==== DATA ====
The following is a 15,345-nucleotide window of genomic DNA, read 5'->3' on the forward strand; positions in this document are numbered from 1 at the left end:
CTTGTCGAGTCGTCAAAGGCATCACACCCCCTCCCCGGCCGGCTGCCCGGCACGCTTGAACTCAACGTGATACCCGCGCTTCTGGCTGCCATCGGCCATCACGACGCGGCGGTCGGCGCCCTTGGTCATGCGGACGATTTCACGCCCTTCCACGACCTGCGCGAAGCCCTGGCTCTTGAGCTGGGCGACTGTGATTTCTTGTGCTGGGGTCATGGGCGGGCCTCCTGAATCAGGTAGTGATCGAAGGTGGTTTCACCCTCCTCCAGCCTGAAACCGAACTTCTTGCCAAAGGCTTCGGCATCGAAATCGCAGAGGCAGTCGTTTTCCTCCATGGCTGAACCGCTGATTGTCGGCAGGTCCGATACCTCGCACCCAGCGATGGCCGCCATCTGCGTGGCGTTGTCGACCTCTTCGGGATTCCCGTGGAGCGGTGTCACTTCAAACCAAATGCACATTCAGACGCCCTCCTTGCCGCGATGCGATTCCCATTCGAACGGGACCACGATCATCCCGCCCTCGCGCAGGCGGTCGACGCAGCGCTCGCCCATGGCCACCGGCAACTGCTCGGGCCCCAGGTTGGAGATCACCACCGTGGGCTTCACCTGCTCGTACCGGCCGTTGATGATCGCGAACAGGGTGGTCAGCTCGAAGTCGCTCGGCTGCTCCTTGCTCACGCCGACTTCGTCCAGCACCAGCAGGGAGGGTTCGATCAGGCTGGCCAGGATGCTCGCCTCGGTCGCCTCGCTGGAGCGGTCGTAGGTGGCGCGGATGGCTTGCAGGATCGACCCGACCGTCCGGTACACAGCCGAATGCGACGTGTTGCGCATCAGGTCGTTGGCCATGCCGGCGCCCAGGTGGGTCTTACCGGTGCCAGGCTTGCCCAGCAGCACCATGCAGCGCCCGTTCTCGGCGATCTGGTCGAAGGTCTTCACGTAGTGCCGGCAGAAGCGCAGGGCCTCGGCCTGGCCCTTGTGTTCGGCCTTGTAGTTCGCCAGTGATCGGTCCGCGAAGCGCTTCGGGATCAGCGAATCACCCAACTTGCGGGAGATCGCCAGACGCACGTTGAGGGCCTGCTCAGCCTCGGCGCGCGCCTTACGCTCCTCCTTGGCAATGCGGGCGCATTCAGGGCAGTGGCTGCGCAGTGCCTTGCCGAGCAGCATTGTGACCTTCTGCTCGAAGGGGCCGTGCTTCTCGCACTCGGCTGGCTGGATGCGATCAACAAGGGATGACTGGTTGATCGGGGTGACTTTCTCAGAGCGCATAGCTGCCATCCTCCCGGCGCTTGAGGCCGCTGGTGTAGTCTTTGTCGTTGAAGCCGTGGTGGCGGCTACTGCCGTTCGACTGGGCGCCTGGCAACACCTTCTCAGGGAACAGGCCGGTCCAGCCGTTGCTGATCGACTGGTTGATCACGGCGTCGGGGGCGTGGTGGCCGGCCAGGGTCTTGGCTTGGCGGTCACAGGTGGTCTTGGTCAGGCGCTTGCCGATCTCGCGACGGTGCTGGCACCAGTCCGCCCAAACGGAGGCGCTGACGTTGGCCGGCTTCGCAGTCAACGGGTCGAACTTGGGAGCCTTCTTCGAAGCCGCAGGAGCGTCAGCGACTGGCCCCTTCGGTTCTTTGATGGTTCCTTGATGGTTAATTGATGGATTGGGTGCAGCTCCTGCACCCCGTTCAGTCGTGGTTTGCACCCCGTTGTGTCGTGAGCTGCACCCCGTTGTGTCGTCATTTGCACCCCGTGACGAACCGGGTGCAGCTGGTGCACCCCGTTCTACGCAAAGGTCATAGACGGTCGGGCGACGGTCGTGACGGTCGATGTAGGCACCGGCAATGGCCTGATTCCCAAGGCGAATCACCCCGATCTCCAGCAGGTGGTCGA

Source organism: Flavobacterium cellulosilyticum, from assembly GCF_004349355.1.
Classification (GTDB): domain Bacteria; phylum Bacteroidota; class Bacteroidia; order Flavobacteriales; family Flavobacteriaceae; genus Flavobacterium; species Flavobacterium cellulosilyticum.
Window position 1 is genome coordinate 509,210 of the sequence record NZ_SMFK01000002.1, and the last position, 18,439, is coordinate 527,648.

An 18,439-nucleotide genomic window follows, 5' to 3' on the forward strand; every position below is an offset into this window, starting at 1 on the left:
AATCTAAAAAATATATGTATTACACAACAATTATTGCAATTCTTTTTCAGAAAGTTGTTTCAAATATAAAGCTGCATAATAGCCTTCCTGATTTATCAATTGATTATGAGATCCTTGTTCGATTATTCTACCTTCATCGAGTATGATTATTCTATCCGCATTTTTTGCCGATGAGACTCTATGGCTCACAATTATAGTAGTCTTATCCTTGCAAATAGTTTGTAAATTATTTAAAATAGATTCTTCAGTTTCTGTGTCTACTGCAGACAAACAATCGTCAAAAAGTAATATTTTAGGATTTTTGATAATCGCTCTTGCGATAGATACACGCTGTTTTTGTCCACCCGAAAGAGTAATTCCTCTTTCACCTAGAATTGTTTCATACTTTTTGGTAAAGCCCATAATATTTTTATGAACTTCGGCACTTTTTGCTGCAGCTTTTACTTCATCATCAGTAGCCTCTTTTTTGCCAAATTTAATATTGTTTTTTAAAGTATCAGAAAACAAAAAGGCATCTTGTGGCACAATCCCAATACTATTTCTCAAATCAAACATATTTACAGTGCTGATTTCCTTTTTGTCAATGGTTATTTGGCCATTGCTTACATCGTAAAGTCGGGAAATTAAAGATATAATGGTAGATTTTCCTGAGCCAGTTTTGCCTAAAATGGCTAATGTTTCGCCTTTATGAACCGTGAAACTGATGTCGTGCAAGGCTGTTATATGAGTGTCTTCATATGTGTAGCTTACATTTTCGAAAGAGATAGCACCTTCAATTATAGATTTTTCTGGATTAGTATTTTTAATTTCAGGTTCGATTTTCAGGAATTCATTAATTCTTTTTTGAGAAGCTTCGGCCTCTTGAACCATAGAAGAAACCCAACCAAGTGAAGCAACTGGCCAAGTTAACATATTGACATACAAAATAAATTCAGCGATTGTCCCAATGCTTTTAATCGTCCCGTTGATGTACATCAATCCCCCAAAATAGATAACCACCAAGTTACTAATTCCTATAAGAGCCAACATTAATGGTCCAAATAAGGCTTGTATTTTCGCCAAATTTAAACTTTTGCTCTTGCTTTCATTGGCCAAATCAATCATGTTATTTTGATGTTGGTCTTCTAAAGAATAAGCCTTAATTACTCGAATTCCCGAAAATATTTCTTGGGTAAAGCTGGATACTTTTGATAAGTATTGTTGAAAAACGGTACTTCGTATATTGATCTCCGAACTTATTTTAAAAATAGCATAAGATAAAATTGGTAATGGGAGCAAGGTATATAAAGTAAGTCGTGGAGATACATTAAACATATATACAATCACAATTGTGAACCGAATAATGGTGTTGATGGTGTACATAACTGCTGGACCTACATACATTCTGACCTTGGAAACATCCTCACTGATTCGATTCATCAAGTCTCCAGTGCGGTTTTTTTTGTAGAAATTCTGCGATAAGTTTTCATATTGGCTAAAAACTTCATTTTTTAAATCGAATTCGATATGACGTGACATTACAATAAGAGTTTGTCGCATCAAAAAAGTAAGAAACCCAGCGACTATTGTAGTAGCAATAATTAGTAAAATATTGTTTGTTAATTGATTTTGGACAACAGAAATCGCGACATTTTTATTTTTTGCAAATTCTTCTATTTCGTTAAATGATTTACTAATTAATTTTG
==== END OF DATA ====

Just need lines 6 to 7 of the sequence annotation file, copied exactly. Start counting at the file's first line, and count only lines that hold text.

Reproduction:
An 18,439-nucleotide genomic window follows, 5' to 3' on the forward strand; every position below is an offset into this window, starting at 1 on the left:
AATCTAAAAAATATATGTATTACACAACAATTATTGCAATTCTTTTTCAGAAAGTTGTTTCAAATATAAAGCTGCATAATAGCCTTCCTGATTTATCAATTGATTATGAGATCCTTGTTCGATTATTCTACCTTCATCGAGTATGATTATTCTATCCGCATTTTTTGCCGATGAGACTCTATGGCTCACAATTATAGTAGTCTTATCCTTGCAAATAGTTTGTAAATTATTTAAAATAGATTCTTCAGTTTCTGTGTCTACTGCAGACAAACAATCGTCAAAAAGTAATATTTTAGGATTTTTGATAATCGCTCTTGCGATAGATACACGCTGTTTTTGTCCACCCGAAAGAGTAATTCCTCTTTCACCTAGAATTGTTTCATACTTTTTGGTAAAGCCCATAATATTTTTATGAACTTCGGCACTTTTTGCTGCAGCTTTTACTTCATCATCAGTAGCCTCTTTTTTGCCAAATTTAATATTGTTTTTTAAAGTATCAGAAAACAAAAAGGCATCTTGTGGCACAATCCCAATACTATTTCTCAAATCAAACATATTTACAGTGCTGATTTCCTTTTTGTCAATGGTTATTTGGCCATTGCTTACATCGTAAAGTCGGGAAATTAAAGATATAATGGTAGATTTTCCTGAGCCAGTTTTGCCTAAAATGGCTAATGTTTCGCCTTTATGAACCGTGAAACTGATGTCGTGCAAGGCTGTTATATGAGTGTCTTCATATGTGTAGCTTACATTTTCGAAAGAGATAGCACCTTCAATTATAGATTTTTCTGGATTAGTATTTTTAATTTCAGGTTCGATTTTCAGGAATTCATTAATTCTTTTTTGAGAAGCTTCGGCCTCTTGAACCATAGAAGAAACCCAACCAAGTGAAGCAACTGGCCAAGTTAACATATTGACATACAAAATAAATTCAGCGATTGTCCCAATGCTTTTAATCGTCCCGTTGATGTACATCAATCCCCCAAAATAGATAACCACCAAGTTACTAATTCCTATAAGAGCCAACATTAATGGTCCAAATAAGGCTTGTATTTTCGCCAAATTTAAACTTTTGCTCTTGCTTTCATTGGCCAAATCAATCATGTTATTTTGATGTTGGTCTTCTAAAGAATAAGCCTTAATTACTCGAATTCCCGAAAATATTTCTTGGGTAAAGCTGGATACTTTTGATAAGTATTGTTGAAAAACGGTACTTCGTATATTGATCTCCGAACTTATTTTAAAAATAGCATAAGATAAAATTGGTAATGGGAGCAAGGTATATAAAGTAAGTCGTGGAGATACATTAAACATATATACAATCACAATTGTGAACCGAATAATGGTGTTGATGGTGTACATAACTGCTGGACCTACATACATTCTGACCTTGGAAACATCCTCACTGATTCGATTCATCAAGTCTCCAGTGCGGTTTTTTTTGTAGAAATTCTGCGATAAGTTTTCATATTGGCTAAAAACTTCATTTTTTAAATCGAATTCGATATGACGTGACATTACAATAAGAGTTTGTCGCATCAAAAAAGTAAGAAACCCAGCGACTATTGTAGTAGCAATAATTAGTAAAATATTGTTTGTTAATTGATTTTGGACAACAGAAATCGCGACATTTTTATTTTTTGCAAATTCTTCTATTTCGTTAAATGATTTACTAATTAATTTTG